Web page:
Dubiously Free Trade, Individual v. Collective, Trust

The Milk Police

Bad boys bad boys
Watcha gonna do, whatcha gonna do
when they come for you
Bad boys, bad boys
Watcha gonna do, watcha gonna do
when they come for you

-Inner Circle, Bad Boys (Cops Theme) Lyrics

Federal agents just dedicated a year to bringing an Amish farmer to justice for selling unpasteurized milk to willing, fully-informed customers.  Acting on behalf of the Food and Drug Administration (FDA), armed federal agents took down the one evil society has striven to defeat since the dawn of this great nation: rogue dairy farmers. Touché, federal government. You may have topped yourself.

The raid occurred on April 20th, after a year-long undercover sting operation of federal agents pretending to be customers. Pennsylvanian Amish farmer Dan Allgyer was not duping anyone, fully disclosing the nature of his product. There were no complaints about his product. These were willing customers engaging in voluntary transactions; just simply not transactions our federal government approved of.

This is the nanny-state in full gear, and hopefully someone in Washington can see that this may not be the best use of government time and taxpayer money (oh wait, at least one person does: Ron Paul). The phrase “federal raid” is reminiscent of the kind done in the War on Drugs, where horrific occurrences like shooting family dogs have taken place. Certainly when milk is the product of discussion, police state raids on peaceful businesspeople are the stuff of dictatorships, not free societies.

The commerce clause has long been used by the feds to regulate any aspects of interstate commerce it pleases. The FDA issued warnings to Allgyer about his milk a year prior to the raid, and Allgyer continued selling the product. The Justice Department eventually filed a complaint accusing Allgyer of distributing unpasteurized milk across state lines, opening the door to shut him down per the commerce clause. The FDA specializes in food and drug safety and points to the commerce clause as its justification for such appropriations of government resources as Operation Amish Milk.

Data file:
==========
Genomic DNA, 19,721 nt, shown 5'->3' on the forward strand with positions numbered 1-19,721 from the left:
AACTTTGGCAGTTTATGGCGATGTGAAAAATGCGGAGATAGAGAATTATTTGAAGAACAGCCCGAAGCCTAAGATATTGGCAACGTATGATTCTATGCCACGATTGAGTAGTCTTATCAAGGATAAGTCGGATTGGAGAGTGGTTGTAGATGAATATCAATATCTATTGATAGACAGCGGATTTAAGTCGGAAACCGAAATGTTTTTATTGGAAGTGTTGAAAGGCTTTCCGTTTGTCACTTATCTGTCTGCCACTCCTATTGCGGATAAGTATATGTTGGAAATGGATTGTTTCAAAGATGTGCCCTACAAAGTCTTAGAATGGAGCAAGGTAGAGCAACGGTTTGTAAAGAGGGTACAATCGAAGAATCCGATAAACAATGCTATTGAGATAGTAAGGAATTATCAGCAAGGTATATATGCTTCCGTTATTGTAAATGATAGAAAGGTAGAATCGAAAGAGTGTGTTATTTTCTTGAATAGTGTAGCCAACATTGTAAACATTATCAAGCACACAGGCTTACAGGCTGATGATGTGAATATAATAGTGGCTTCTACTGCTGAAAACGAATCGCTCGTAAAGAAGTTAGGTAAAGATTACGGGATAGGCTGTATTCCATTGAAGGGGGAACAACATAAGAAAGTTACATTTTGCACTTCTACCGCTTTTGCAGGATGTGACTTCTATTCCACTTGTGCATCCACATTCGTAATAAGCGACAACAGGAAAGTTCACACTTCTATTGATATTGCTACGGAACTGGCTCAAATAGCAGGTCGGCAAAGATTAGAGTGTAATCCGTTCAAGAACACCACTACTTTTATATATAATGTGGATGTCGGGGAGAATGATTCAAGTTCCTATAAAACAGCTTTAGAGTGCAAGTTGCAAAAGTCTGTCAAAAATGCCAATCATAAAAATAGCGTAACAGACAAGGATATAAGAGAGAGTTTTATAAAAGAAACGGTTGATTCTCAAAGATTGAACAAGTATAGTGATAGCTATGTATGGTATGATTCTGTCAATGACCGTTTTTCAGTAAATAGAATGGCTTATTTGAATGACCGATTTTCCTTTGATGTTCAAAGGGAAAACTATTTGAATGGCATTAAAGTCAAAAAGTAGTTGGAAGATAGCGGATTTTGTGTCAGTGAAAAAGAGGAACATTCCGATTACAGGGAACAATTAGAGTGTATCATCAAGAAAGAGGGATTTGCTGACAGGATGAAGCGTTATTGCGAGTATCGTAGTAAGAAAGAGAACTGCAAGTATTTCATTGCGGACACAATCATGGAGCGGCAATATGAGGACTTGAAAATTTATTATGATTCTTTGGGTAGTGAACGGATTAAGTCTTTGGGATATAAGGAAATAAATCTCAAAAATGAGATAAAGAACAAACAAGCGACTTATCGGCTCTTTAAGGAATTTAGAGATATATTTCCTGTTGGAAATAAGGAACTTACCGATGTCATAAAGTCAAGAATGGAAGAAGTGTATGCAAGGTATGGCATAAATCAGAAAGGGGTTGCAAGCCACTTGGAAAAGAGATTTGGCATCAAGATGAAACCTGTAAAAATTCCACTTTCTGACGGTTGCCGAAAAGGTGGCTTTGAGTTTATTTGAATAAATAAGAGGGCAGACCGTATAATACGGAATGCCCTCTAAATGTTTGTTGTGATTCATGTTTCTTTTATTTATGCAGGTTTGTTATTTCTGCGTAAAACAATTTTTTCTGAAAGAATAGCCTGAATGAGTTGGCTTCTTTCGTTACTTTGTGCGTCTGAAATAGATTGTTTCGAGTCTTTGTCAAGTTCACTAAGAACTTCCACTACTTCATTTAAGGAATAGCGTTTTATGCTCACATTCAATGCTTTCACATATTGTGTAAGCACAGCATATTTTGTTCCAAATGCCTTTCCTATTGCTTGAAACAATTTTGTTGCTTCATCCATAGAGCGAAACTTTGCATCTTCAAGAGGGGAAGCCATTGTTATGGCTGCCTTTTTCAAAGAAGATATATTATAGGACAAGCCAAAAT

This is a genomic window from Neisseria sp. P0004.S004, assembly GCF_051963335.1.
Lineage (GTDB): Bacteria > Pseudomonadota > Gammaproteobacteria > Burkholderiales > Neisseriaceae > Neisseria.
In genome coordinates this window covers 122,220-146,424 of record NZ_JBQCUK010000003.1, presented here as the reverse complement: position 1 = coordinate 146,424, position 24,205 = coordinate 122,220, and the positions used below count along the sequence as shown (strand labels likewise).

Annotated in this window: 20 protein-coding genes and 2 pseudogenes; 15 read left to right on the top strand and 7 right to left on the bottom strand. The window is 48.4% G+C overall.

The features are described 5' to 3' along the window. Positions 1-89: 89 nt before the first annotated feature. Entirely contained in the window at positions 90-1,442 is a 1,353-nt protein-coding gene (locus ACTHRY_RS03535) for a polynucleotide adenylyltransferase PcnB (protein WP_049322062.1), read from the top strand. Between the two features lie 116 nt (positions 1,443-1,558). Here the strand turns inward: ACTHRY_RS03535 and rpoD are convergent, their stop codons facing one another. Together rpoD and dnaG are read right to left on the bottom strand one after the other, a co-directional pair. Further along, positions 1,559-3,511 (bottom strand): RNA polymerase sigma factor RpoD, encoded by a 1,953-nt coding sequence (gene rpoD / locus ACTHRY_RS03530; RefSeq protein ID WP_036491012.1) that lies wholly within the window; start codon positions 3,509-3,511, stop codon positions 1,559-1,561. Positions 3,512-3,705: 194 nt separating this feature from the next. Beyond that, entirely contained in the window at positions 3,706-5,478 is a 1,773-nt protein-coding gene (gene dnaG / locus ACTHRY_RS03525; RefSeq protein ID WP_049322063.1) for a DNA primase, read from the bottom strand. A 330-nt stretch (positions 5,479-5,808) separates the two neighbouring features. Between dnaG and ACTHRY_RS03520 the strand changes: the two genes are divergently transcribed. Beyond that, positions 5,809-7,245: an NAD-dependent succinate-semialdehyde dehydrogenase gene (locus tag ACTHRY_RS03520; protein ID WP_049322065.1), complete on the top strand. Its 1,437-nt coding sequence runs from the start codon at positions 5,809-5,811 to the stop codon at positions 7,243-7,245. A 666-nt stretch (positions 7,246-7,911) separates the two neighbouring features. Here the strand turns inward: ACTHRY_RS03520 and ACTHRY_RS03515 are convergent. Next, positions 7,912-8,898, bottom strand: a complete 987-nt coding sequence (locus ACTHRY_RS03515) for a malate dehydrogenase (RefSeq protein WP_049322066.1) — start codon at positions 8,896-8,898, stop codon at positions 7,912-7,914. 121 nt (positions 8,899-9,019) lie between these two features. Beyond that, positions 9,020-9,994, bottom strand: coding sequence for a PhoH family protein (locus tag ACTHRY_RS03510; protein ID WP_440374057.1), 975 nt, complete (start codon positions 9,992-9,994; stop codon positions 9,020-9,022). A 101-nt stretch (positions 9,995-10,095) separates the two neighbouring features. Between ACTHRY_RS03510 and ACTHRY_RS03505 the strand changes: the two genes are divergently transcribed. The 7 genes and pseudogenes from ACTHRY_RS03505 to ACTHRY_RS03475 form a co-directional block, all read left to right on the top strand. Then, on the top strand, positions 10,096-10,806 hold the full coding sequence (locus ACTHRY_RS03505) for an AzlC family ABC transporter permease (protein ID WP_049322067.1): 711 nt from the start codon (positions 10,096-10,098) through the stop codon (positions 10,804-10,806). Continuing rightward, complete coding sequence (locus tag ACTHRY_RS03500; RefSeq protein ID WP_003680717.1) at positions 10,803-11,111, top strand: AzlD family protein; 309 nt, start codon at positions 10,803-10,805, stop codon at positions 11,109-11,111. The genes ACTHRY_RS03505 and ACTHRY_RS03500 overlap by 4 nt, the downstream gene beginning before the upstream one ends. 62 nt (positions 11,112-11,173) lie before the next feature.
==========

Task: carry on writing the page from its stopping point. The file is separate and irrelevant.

Presidents have a long history of bypassing the Legislative branch to institute new regulations. Ron Paul explains further:

As we have seen, if the executive branch feels hamstrung by the fact that our framers placed lawmaking authority in the Legislative Branch, they simply make their own laws and call them “regulations.” We all know how the Environmental Protection Agency (EPA) uses such bogus regulation authority to harass, hinder, and shut down countless other legitimate businesses. Sadly, Congress has been far too lax for far too long as the executive branch continues to encroach on its areas of responsibility and thereby undermines our system of government.

There is a simple solution to the unpasteurized milk market: if Americans want unpasteurized milk, they can buy it. If they don’t, they’ll bypass the Amish farm in Pennsylvania and pick up pasteurized milk at the store. We really don’t need drawn out investigations, sting operations, and raids of honest business folks.

Like a variety of aspects about our food supply, some people choose to research what will be healthier for themselves and their family. Milk is no different. Not only has Dan Allgyer had the right to conduct an honest business taken away, his customers are having the right to drink unpasteurized milk taken away. Well, only in theory. I guess the unpasteurized milk market will be driven further underground than the Amish farms.

Photo Credit: Wisconsin Historical Images

Text REDCROSS to 90999 to donate $10 to the Japan relief effort, or submit your donations online here.

For more Swift Economics, subscribe now to our RSS Feed
Follow Swift Economics on Twitter


Leave a Reply

Fill in your details below or click an icon to log in:

WordPress.com Logo

You are commenting using your WordPress.com account. Log Out /  Change )

Google+ photo

You are commenting using your Google+ account. Log Out /  Change )

Twitter picture

You are commenting using your Twitter account. Log Out /  Change )

Facebook photo

You are commenting using your Facebook account. Log Out /  Change )


Connecting to %s